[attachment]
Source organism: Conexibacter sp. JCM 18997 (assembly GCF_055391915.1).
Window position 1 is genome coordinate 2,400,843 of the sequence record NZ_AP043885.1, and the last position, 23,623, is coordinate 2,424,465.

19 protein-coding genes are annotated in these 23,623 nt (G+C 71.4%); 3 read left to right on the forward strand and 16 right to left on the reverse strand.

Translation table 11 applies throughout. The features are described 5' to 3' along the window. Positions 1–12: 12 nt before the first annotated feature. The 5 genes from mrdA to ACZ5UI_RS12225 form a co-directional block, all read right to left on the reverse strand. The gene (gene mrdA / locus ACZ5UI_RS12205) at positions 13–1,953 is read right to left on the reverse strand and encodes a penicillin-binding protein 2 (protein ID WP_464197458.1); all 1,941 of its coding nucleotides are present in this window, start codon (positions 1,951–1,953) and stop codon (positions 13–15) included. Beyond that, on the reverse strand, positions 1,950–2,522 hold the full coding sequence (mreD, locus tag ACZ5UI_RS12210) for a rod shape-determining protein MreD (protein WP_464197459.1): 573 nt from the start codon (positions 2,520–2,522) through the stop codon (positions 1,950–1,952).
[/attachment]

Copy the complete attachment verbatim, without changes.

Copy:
Source organism: Conexibacter sp. JCM 18997 (assembly GCF_055391915.1).
Window position 1 is genome coordinate 2,400,843 of the sequence record NZ_AP043885.1, and the last position, 23,623, is coordinate 2,424,465.

19 protein-coding genes are annotated in these 23,623 nt (G+C 71.4%); 3 read left to right on the forward strand and 16 right to left on the reverse strand.

Translation table 11 applies throughout. The features are described 5' to 3' along the window. Positions 1–12: 12 nt before the first annotated feature. The 5 genes from mrdA to ACZ5UI_RS12225 form a co-directional block, all read right to left on the reverse strand. The gene (gene mrdA / locus ACZ5UI_RS12205) at positions 13–1,953 is read right to left on the reverse strand and encodes a penicillin-binding protein 2 (protein ID WP_464197458.1); all 1,941 of its coding nucleotides are present in this window, start codon (positions 1,951–1,953) and stop codon (positions 13–15) included. Beyond that, on the reverse strand, positions 1,950–2,522 hold the full coding sequence (mreD, locus tag ACZ5UI_RS12210) for a rod shape-determining protein MreD (protein WP_464197459.1): 573 nt from the start codon (positions 2,520–2,522) through the stop codon (positions 1,950–1,952).